Perhaps it was somebody’s idea of a joke. Who walks away from their boat and leaves the engine running? But when I climbed back aboard after being away for several days, there it was—the unmistakable sound of my Ford-Lehman diesel.
Pilot house doors were locked; nobody in sight. Whoever did this had to be watching just to see the reaction. Right?
Opened the doors and found the start key off. The engine can’t run with the key off. That’s what it says in the manual.
Tach said 650 rpm. The other gauges showed nothing. Turn the key on and there’s 160° engine temp, 45 pounds of oil pressure and 15 volts in the batteries. Way too high! Batteries have to be boiling.
Turn the key off.
The engine keeps running.
“All right,” I yelled. “Who did this?”
Open the engine hatch, expect to find a kluge of clipped-on leads connected somehow to make the engine run. Nothing.
Decide the only way to turn the engine off is to set the engine battery switch to “None”. But it’s already there. Of course. I always turn off the batteries when leaving the boat. There’s no way to turn off the engine.
Can’t help but believe somebody is watching. Do some serious looking around. Nobody is about. Can’t even ask anyone if they’ve seen anything unusual.
Back in the engine room. There’s a solenoid somewhere that cuts off the fuel when the key is turned off. Trusty meter says it’s being powered by 15 volts, coming from the alternator. The key is off, so how can that be?
Need to do something. Pull the field sensor lead out of the alternator’s regulator.
The engine stops. Whew!!
Check the engine log versus the hours meter. It’s been about seven hours since I changed the oil. Used the engine a couple of times, so calculate that the engine has been on its mystery run for maybe four or five hours. That means it started at 5 or 6 in the morning.
Recall that at home, a thunderstorm woke me. Lots of lightning. Back on deck to check the lightning chain hanging over the side.
Burn marks on the toe rail; they rub off with a finger. No burn marks anywhere else. Strange. But could it be that lightning started the engine? Lightning is fickle.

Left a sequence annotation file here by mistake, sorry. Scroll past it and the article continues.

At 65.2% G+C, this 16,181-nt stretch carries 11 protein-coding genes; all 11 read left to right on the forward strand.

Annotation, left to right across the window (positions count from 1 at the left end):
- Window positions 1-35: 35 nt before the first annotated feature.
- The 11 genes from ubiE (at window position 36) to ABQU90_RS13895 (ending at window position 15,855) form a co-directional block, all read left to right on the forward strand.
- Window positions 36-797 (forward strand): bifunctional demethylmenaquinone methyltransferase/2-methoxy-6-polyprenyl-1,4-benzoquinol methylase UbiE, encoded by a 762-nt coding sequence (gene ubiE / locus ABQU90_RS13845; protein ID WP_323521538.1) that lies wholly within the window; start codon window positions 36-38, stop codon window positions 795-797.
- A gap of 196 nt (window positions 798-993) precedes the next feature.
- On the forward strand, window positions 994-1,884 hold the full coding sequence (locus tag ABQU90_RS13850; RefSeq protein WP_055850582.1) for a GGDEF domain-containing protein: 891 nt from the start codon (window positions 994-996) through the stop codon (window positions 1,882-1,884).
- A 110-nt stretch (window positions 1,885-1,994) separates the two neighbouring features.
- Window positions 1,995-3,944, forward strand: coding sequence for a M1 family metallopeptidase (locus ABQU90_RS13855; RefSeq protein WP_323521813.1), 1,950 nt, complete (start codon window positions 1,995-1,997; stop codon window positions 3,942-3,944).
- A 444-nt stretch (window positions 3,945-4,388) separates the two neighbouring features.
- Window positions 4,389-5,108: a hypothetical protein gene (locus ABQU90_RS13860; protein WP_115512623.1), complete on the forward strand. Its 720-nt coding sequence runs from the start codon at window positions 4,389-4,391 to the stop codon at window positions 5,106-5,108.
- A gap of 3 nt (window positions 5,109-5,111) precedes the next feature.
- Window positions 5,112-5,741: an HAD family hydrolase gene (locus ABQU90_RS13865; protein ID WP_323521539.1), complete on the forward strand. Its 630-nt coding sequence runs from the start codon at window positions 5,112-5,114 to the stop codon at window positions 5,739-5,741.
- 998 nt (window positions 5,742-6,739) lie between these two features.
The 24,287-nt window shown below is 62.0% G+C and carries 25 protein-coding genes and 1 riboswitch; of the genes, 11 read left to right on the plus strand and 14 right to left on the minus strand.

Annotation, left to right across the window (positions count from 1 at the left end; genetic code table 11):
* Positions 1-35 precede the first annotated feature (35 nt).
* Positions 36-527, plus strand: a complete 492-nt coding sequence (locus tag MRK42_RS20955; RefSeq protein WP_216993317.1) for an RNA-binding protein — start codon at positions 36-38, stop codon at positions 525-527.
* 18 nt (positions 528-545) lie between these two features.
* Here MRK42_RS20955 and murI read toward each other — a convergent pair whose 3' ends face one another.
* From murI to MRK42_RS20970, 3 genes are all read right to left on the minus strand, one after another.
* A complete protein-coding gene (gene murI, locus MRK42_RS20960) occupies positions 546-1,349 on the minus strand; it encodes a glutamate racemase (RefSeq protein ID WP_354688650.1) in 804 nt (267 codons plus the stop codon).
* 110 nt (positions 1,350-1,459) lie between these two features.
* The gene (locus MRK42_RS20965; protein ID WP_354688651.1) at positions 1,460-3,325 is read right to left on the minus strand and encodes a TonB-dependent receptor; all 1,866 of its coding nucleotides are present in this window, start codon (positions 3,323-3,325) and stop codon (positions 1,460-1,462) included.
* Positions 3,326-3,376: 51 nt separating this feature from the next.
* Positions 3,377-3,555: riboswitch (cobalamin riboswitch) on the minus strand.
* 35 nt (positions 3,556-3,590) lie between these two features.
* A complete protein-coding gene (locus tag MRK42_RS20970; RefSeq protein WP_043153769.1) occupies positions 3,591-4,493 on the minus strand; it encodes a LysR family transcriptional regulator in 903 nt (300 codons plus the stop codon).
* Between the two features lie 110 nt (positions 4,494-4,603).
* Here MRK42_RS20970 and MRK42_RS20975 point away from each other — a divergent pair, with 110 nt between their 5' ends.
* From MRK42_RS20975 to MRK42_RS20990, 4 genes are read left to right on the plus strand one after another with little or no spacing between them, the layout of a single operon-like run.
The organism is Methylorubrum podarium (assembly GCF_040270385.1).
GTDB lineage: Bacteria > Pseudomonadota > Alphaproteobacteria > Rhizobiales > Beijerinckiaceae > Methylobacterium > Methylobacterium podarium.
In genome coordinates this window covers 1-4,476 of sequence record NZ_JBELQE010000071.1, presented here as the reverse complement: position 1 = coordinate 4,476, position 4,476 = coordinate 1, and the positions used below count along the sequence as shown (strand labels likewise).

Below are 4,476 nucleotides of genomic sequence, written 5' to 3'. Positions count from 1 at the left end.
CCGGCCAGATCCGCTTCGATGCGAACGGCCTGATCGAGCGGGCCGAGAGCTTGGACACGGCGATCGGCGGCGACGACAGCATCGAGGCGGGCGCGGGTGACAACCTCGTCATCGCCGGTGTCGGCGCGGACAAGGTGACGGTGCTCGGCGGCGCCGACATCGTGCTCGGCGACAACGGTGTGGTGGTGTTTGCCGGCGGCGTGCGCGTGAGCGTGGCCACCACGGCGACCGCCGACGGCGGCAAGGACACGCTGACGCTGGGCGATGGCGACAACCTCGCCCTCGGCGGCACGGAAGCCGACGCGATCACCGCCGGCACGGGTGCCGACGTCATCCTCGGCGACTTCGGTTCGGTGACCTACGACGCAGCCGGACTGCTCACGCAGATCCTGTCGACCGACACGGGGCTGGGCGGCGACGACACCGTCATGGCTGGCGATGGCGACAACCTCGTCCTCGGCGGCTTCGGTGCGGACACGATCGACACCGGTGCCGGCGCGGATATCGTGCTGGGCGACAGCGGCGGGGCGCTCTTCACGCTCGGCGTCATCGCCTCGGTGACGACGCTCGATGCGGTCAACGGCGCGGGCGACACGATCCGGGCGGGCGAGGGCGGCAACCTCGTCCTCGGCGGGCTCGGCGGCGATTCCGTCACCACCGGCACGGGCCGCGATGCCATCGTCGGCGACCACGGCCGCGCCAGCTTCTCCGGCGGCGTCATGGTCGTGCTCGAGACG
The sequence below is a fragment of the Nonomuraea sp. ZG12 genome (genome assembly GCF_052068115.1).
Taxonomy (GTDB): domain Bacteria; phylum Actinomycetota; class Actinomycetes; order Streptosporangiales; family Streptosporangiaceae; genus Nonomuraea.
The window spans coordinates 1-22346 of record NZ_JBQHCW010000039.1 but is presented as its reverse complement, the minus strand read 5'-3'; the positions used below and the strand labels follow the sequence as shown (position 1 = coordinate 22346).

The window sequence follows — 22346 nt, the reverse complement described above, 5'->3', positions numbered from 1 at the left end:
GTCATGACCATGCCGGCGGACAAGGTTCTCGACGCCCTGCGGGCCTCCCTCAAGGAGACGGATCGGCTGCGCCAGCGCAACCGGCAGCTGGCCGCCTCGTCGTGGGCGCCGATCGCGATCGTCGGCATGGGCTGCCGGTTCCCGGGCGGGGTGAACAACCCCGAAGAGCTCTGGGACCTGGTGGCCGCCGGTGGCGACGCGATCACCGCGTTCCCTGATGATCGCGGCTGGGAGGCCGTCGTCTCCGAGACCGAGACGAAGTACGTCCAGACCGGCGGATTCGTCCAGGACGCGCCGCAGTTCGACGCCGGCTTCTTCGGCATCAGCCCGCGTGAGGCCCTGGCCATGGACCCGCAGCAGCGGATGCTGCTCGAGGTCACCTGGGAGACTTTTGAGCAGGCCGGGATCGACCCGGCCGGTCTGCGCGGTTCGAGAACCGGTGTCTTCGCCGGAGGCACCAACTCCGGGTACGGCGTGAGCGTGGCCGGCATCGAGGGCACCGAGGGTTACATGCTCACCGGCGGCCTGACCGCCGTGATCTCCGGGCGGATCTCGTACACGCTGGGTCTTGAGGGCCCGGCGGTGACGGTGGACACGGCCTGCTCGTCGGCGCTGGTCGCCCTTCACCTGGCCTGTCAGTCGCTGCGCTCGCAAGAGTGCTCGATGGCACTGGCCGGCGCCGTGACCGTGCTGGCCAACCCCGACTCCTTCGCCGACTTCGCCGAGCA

While waiting for the engine to cool, I checked all of the onboard electronics. Radar, GPS and both autopilots are okay. But one of two depth finders is dead. So are the two overhead radios and the old Sitex Sat-Nav and the Sea Ranger loran.
Examine the masthead with binoculars. Looks normal. No burn marks on the mast, either.
But if the mast was hit, how did the bolt get to the engine? The only conceivable path was through coax shields and mast light wires, none of which could sustain starter currents. The mast is totally isolated from anything metallic, the only path to ground being the lightning chain hung over the side. Even the engine is electrically isolated from ground by a shaft vibration damper which was installed specifically to reduce any stray-current galvanic effects. It’s what one does in Florida, the lightning capital of the continental United States.
Now for the real witch hunt.
Found several seriously burned wires. The purple start-key wire, alternator field sensor wire and starter solenoid wire were the worst. All were melted in several places but, oddly enough, none was touching anything that may have caused a short or overload.
The feedback diode from the battery isolator used to set the regulator so that no battery could exceed 14.2 volts had been converted to a resistor. This accounts for the battery over-charging. The wire carrying this connection had an exploded opening through the insulation, but where the arc may have gone could not be determined.
A #10 wire from the overhead electronics was exploded away from its connection in the battery box. The radios, sat-nav and loran actually were undamaged. And the depth sounder does, in fact, work, but the through-hull transducer does not. There are no signs of excessive currents in any of the connections and none of the wires are close to the engine wiring.
A burn mark was found on the fiberglass where a wire runs out of the overhead to a small horn mounted under the pilothouse roof. The wiring is okay, but the horn doesn’t work. If the horn was hit, it would account for the lost ground to the electronics.
After all burnt wiring was replaced, everything is fine—except for the transducer and horn. The engine starter works and the engine runs well.
A dozen or so years ago, the mast was fitted out with short pointed radials extending out from a plate attached to the top. The radials were intended to be corona discharge points to support the theory that if the high potential between a cloud and ground could be leaked off before it reached arcing point, a lightning strike would not happen. This technique has been effective where lightning frequently threatens radio stations and antennas. The difference, however, is that in such installations there are many corona discharge points surrounding the facility. On a sailboat, they can only be mounted on the mast top.
Does it work? Because this is, in almost 13 years, the only hit I’ve had in this lightning-infested area, I think so. But apparently the chain wasn’t big enough to survive the hit.
Ed. Note: For a different opinion on static dissipators, claiming they are too easily overwhelmed, see “Why You Can’t Fool Thor” in the July 15, 1995 issue.